Where Can I Watch “A Mother’s Courage: Talking Back to Autism?”

Friðrik Þór Friðriksson

Friðrik Þór Friðriksson’s 2009 documentary, “A Mother’s Courage: Talking Back to Autism” (originally Sólskinsdrengurinn, or “The Sunshine Boy”) was a critically well-received film about autism.

The narrative of the film centers around the mother Margret Dagmar Ericsdóttir and her search for help to understand her son, Keli’s, condition.

Many of Friðrik Þór Friðriksson’s films explore the lives of people who are socially marginalized in some way, such as in “Angels of the Universe,” which features a mentally ill artist.

The documentary was also narrated by Kate Winslet and scored by Sigur Rós and Björk.

During the filming of the documentary, actress Kate Winslet and mother Margret Dagmar Ericsdóttir met and together founded the Golden Hat Foundation, a nonprofit organization for raising autism awareness. The organization aims to “change the way people on the autism spectrum are perceived, by shining a light on their abilities and emphasizing their great potential.”

Additionally, a book arose from the nonprofit and film, called “The Golden Hat: Talking Back to Autism.” It compiled correspondence between Kate Winslet and Margret Dagmar Ericsdóttir, in addition to statements from various celebrities and Margret’s son, Keli.

It may be difficult to find on a major streaming service, so if you want to watch it, then your best bet is likely acquiring it on DVD.

Titanic LEGO Master Builds Icelandair Replica, His ‘Coolest Model Yet’

Friends Brynjar Karl Birgisson and Mikael Þór Arnarsson are building a 2m [6 ft] LEGO replica of an Icelandair Boeing MAX 9, a project that they’ve been working on since summer 2021. RÚV reports that the pair is completing the model over the weekend at the Smáralind shopping mall and will place the final brick on Sunday.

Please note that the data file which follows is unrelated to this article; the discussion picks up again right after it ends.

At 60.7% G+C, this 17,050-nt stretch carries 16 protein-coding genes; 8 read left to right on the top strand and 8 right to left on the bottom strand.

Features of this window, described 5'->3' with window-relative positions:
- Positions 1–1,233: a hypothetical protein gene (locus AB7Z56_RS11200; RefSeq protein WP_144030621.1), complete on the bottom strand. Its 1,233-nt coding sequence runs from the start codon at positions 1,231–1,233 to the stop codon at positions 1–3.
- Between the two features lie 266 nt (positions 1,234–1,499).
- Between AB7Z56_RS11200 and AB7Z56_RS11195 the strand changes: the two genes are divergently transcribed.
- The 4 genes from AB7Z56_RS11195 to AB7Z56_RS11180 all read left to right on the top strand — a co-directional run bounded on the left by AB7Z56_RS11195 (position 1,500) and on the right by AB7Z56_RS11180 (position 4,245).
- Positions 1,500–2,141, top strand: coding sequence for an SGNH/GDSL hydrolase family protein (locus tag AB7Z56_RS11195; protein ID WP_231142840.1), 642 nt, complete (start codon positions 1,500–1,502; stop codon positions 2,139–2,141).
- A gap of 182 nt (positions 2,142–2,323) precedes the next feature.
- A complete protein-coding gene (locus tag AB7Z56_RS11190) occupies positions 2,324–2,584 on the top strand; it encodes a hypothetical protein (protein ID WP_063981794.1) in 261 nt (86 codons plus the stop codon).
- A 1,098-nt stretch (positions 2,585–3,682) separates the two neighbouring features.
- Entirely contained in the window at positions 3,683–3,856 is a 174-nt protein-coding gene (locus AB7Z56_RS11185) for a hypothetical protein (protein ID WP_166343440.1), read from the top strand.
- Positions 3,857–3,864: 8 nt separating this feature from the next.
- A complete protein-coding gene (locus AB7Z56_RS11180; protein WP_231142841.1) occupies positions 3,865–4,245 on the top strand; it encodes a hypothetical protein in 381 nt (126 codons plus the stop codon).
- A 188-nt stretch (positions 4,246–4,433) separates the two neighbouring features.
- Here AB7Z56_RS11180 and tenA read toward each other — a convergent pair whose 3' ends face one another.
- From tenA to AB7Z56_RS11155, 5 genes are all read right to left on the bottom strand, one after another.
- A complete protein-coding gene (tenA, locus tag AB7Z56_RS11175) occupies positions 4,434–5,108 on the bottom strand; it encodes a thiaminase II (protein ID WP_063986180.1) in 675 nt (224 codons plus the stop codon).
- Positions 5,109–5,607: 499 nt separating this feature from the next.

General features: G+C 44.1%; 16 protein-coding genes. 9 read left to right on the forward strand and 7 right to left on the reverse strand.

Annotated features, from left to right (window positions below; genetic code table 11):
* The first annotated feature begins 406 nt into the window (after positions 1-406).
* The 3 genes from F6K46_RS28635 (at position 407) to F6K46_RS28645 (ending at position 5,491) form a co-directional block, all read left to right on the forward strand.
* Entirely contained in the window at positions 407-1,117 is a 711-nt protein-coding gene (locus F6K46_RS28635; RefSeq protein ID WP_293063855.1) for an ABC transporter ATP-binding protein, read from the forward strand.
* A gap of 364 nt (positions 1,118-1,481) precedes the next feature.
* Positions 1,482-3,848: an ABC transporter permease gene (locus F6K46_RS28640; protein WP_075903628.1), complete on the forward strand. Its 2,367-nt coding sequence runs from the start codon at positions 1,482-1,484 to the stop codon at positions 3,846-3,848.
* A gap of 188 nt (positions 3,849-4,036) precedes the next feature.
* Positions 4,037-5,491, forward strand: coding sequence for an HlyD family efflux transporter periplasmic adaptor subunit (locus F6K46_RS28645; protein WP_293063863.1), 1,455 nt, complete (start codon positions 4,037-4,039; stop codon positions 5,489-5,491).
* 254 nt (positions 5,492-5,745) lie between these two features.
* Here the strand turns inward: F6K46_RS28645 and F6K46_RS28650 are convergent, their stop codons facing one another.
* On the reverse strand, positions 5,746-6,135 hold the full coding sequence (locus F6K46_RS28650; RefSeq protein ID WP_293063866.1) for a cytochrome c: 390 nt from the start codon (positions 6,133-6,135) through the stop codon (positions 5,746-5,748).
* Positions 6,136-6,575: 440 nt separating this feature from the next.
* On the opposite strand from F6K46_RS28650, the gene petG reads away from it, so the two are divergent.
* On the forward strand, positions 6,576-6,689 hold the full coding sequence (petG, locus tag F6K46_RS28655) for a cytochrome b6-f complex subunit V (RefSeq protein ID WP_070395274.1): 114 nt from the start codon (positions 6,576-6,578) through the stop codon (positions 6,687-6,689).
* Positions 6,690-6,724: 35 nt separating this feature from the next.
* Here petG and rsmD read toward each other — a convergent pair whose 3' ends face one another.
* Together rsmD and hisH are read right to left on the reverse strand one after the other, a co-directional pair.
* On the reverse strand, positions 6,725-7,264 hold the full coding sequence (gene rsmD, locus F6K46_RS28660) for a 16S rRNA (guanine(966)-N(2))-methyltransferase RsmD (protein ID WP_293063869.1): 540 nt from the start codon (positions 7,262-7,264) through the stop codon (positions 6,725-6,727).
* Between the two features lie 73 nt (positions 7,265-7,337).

This is not the first time Brynjar Karl, who has autism, has made headlines for a monumental LEGO project. In 2018, he completed an 8 m [26 ft] LEGO replica of the Titanic, using actual blueprints of the ill-fated ocean liner. It took Brynjar Karl, then 15, over 700 hours and 65,000 LEGOs to build. The replica is the largest LEGO model of the Titanic in the world and currently on display in the Titanic Museum in Pigeon Forge, TN. At the time Brynjar Karl credited the project with helping him “out of my autistic fog,” saying, “I was totally unable to communicate when I started the project. Now I’m standing on stage and giving interviews.” Ever since, he’s used his Titanic-building experience and LEGO construction endeavors as a means of building awareness around autism; he gave a TED Talk in 2016 called “My Autistic X Factor,” and a documentary, “How the Titanic Became My Lifeboat,” was made about his experience.

See Also: Icelandic Teen’s Giant Lego Titanic On Display in US

While still very proud of his Titanic project, Brynjar Karl is even more excited about the Icelandair model. The pair have put a great deal of effort into making the model as precise and accurate as possible.

The cross-section of the Icelandair replica, via Brynjar Karl, Facebook


“From my perspective, even though I made the Titanic, this here is the coolest [model] I’ve made because of how it looks and also because I’m working with as brilliant a builder as my friend Mikael,” he said.

A side view of the Icelandair model in progress, via Brynjar Karl, Facebook

Brynjar Karl and Mikael will complete the model at Smáralind mall on Sunday. Check Brynjar Karl’s Facebook page for livestream videos and updates; or his website (in English) for more information about his autism advocacy work.